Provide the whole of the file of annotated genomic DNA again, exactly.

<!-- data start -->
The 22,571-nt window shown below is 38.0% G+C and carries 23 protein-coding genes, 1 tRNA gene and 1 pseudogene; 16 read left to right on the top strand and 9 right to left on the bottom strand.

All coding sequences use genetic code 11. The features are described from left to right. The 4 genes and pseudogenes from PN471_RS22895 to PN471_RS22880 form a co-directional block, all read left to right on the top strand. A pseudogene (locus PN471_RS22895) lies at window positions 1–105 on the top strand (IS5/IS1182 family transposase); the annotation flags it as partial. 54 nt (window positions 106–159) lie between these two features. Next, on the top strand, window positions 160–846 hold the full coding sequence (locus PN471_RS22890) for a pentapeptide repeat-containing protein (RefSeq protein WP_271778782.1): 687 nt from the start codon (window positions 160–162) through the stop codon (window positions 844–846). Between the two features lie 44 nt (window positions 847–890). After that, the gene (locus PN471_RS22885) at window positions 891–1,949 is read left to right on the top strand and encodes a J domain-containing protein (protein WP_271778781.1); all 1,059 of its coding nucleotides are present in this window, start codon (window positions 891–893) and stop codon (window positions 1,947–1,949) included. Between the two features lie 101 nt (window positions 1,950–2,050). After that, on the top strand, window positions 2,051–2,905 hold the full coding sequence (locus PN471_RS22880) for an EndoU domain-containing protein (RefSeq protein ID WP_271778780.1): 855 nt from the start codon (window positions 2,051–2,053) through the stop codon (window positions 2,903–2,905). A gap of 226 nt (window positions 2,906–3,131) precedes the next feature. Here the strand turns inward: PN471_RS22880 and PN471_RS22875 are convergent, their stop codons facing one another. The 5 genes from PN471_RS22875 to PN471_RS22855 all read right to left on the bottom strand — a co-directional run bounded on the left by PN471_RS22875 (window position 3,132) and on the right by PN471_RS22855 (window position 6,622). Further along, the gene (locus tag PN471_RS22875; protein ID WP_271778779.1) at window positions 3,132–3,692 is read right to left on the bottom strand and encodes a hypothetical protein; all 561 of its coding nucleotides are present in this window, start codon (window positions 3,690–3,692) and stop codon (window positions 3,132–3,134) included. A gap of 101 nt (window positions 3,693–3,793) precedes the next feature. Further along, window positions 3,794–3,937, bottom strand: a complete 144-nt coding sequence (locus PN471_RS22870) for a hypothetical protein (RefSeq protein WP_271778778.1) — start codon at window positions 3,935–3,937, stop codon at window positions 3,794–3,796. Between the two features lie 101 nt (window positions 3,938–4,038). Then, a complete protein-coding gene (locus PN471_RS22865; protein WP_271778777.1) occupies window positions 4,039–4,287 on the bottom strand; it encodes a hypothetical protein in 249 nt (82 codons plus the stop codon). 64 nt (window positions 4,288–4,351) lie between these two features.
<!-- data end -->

The 22,571-nt window shown below is 38.0% G+C and carries 23 protein-coding genes, 1 tRNA gene and 1 pseudogene; 16 read left to right on the top strand and 9 right to left on the bottom strand.

All coding sequences use genetic code 11. The features are described from left to right. The 4 genes and pseudogenes from PN471_RS22895 to PN471_RS22880 form a co-directional block, all read left to right on the top strand. A pseudogene (locus PN471_RS22895) lies at window positions 1–105 on the top strand (IS5/IS1182 family transposase); the annotation flags it as partial. 54 nt (window positions 106–159) lie between these two features. Next, on the top strand, window positions 160–846 hold the full coding sequence (locus PN471_RS22890) for a pentapeptide repeat-containing protein (RefSeq protein WP_271778782.1): 687 nt from the start codon (window positions 160–162) through the stop codon (window positions 844–846). Between the two features lie 44 nt (window positions 847–890). After that, the gene (locus PN471_RS22885) at window positions 891–1,949 is read left to right on the top strand and encodes a J domain-containing protein (protein WP_271778781.1); all 1,059 of its coding nucleotides are present in this window, start codon (window positions 891–893) and stop codon (window positions 1,947–1,949) included. Between the two features lie 101 nt (window positions 1,950–2,050). After that, on the top strand, window positions 2,051–2,905 hold the full coding sequence (locus PN471_RS22880) for an EndoU domain-containing protein (RefSeq protein ID WP_271778780.1): 855 nt from the start codon (window positions 2,051–2,053) through the stop codon (window positions 2,903–2,905). A gap of 226 nt (window positions 2,906–3,131) precedes the next feature. Here the strand turns inward: PN471_RS22880 and PN471_RS22875 are convergent, their stop codons facing one another. The 5 genes from PN471_RS22875 to PN471_RS22855 all read right to left on the bottom strand — a co-directional run bounded on the left by PN471_RS22875 (window position 3,132) and on the right by PN471_RS22855 (window position 6,622). Further along, the gene (locus tag PN471_RS22875; protein ID WP_271778779.1) at window positions 3,132–3,692 is read right to left on the bottom strand and encodes a hypothetical protein; all 561 of its coding nucleotides are present in this window, start codon (window positions 3,690–3,692) and stop codon (window positions 3,132–3,134) included. A gap of 101 nt (window positions 3,693–3,793) precedes the next feature. Further along, window positions 3,794–3,937, bottom strand: a complete 144-nt coding sequence (locus PN471_RS22870) for a hypothetical protein (RefSeq protein WP_271778778.1) — start codon at window positions 3,935–3,937, stop codon at window positions 3,794–3,796. Between the two features lie 101 nt (window positions 3,938–4,038). Then, a complete protein-coding gene (locus PN471_RS22865; protein WP_271778777.1) occupies window positions 4,039–4,287 on the bottom strand; it encodes a hypothetical protein in 249 nt (82 codons plus the stop codon). 64 nt (window positions 4,288–4,351) lie between these two features.